I know osmium powder will produce osmium tetroxide when exposed to air,but what about solid piece of osmium,such as pellet or ring,finely polished to minimize surface area,will this produce significant tetroxide at 24 degrees celsius air?

How much tetroxide will 1 cm2 surface area of polished osmium produce in 24 hours when exposed to air at 24 celsius?

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    $\begingroup$ Osmium tetroxide will be formed at an osmium surface exposed to air. The question is whether enough is formed to be harmful. Perhaps not, but perhaps nobody has ever tried so if you want to be the first... $\endgroup$
    – matt_black
    Apr 3 '18 at 12:14
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    $\begingroup$ As one MSDS indicates: "Potential Acute Health Effects: Extremely hazardous in case of ingestion. Very hazardous in case of inhalation. Hazardous in case of skin contact (irritant), of eye contact (irritant). Slightly hazardous in case of skin contact (permeator). Prolonged exposure may result in skin burns and ulcerations. Over-exposure by inhalation may cause respiratory irritation. Severe over-exposure can result in death." As @matt_black says, there will be an oxide on the surface of the metal, and it will be right on your skin. $\endgroup$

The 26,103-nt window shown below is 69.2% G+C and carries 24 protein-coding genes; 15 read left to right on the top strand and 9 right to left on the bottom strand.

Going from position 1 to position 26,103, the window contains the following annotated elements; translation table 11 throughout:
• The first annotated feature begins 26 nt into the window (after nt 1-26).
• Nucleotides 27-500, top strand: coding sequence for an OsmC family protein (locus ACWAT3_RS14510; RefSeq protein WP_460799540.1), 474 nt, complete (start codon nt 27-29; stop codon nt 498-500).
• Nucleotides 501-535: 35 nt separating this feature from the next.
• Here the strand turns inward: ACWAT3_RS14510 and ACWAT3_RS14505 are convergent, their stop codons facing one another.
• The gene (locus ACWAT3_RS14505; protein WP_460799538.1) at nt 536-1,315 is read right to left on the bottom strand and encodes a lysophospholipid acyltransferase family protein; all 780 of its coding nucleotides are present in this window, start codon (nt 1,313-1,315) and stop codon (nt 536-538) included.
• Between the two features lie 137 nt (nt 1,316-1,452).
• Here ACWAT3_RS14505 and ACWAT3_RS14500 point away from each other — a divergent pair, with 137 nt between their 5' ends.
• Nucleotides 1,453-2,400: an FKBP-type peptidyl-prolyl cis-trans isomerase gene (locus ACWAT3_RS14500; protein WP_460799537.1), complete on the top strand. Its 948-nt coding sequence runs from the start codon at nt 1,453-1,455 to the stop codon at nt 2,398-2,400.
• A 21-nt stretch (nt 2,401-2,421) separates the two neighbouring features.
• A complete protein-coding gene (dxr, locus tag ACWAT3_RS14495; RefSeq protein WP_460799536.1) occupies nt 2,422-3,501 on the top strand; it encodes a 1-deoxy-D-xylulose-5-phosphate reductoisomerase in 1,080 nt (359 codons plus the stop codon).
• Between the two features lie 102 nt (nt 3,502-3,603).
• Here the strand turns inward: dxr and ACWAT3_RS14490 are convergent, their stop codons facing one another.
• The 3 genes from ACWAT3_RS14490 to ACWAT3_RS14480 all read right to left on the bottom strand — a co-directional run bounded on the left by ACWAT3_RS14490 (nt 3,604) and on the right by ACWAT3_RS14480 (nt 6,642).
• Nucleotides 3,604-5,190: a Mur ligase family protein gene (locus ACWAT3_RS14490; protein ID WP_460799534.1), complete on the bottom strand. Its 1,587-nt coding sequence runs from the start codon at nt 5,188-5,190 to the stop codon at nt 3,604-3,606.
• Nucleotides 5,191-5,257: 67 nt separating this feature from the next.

– Jon Custer
    Apr 3 '18 at 14:28
  • $\begingroup$ I would like to add one sub-question,how much of the osmium oxidation at 24 C air is actualy tetroxide? There is also osmium dioxide,is the oxidatation at living room temperatures tetroxide only,dioxide only or some mixture of the two? Is the type of oxide depending on temperature? Becose if osmium is producing mainly tetroxide,that means solid piece of osmium such as pellet or ring will spontaneously disappear over long period of time becose osmium tetroxide is volatile,the oxide layer will continuously evaporate,uncover naked osmium,form & repeat till nothing is left,at 24 C seems unlikely. $\endgroup$ Apr 3 '18 at 18:59

A block of Osmium is quite immune to atmospheric attack, due to the low surface area of the osmium, but when heated it can form Osmium tetroxide. I wouldn't like to risk wearing an osmium ring just incase Osmium tetroxide is formed. The oxide has a pungent smell so if you do wear a ring of Osmium, at least you'll have some form of warning to take it off. So really, I wouldn't recommend it, but do it at your own risk.

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    $\begingroup$ I wouldn't rely on the smell. Sister wiki says, that inhalation at concentrations well below those at which a smell can be perceived can lead to pulmonary edema and subsequent death. $\endgroup$ Apr 3 '18 at 15:22

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